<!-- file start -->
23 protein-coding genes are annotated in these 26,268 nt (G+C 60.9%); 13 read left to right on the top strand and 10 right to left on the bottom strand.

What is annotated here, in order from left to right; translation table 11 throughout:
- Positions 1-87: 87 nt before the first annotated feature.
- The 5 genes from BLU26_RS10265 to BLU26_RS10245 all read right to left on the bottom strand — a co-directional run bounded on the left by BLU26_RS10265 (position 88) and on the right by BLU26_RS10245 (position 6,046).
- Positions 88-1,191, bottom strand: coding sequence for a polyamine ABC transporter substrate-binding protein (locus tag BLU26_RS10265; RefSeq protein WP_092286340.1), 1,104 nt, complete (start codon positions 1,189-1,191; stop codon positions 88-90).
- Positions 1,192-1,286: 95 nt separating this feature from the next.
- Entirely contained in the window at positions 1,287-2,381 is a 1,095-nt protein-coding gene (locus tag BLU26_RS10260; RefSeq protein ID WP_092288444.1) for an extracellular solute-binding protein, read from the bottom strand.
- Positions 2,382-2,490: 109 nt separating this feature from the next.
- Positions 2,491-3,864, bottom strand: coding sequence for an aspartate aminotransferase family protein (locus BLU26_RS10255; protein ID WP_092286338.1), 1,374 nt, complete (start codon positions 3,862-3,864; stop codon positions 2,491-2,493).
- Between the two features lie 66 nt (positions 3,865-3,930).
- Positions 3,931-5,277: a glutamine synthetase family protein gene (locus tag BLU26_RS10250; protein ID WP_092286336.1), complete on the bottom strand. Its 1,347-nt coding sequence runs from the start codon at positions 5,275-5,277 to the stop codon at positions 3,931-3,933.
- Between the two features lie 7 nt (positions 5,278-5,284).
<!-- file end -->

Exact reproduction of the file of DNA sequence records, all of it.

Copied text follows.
23 protein-coding genes are annotated in these 26,268 nt (G+C 60.9%); 13 read left to right on the top strand and 10 right to left on the bottom strand.

What is annotated here, in order from left to right; translation table 11 throughout:
- Positions 1-87: 87 nt before the first annotated feature.
- The 5 genes from BLU26_RS10265 to BLU26_RS10245 all read right to left on the bottom strand — a co-directional run bounded on the left by BLU26_RS10265 (position 88) and on the right by BLU26_RS10245 (position 6,046).
- Positions 88-1,191, bottom strand: coding sequence for a polyamine ABC transporter substrate-binding protein (locus tag BLU26_RS10265; RefSeq protein WP_092286340.1), 1,104 nt, complete (start codon positions 1,189-1,191; stop codon positions 88-90).
- Positions 1,192-1,286: 95 nt separating this feature from the next.
- Entirely contained in the window at positions 1,287-2,381 is a 1,095-nt protein-coding gene (locus tag BLU26_RS10260; RefSeq protein ID WP_092288444.1) for an extracellular solute-binding protein, read from the bottom strand.
- Positions 2,382-2,490: 109 nt separating this feature from the next.
- Positions 2,491-3,864, bottom strand: coding sequence for an aspartate aminotransferase family protein (locus BLU26_RS10255; protein ID WP_092286338.1), 1,374 nt, complete (start codon positions 3,862-3,864; stop codon positions 2,491-2,493).
- Between the two features lie 66 nt (positions 3,865-3,930).
- Positions 3,931-5,277: a glutamine synthetase family protein gene (locus tag BLU26_RS10250; protein ID WP_092286336.1), complete on the bottom strand. Its 1,347-nt coding sequence runs from the start codon at positions 5,275-5,277 to the stop codon at positions 3,931-3,933.
- Between the two features lie 7 nt (positions 5,278-5,284).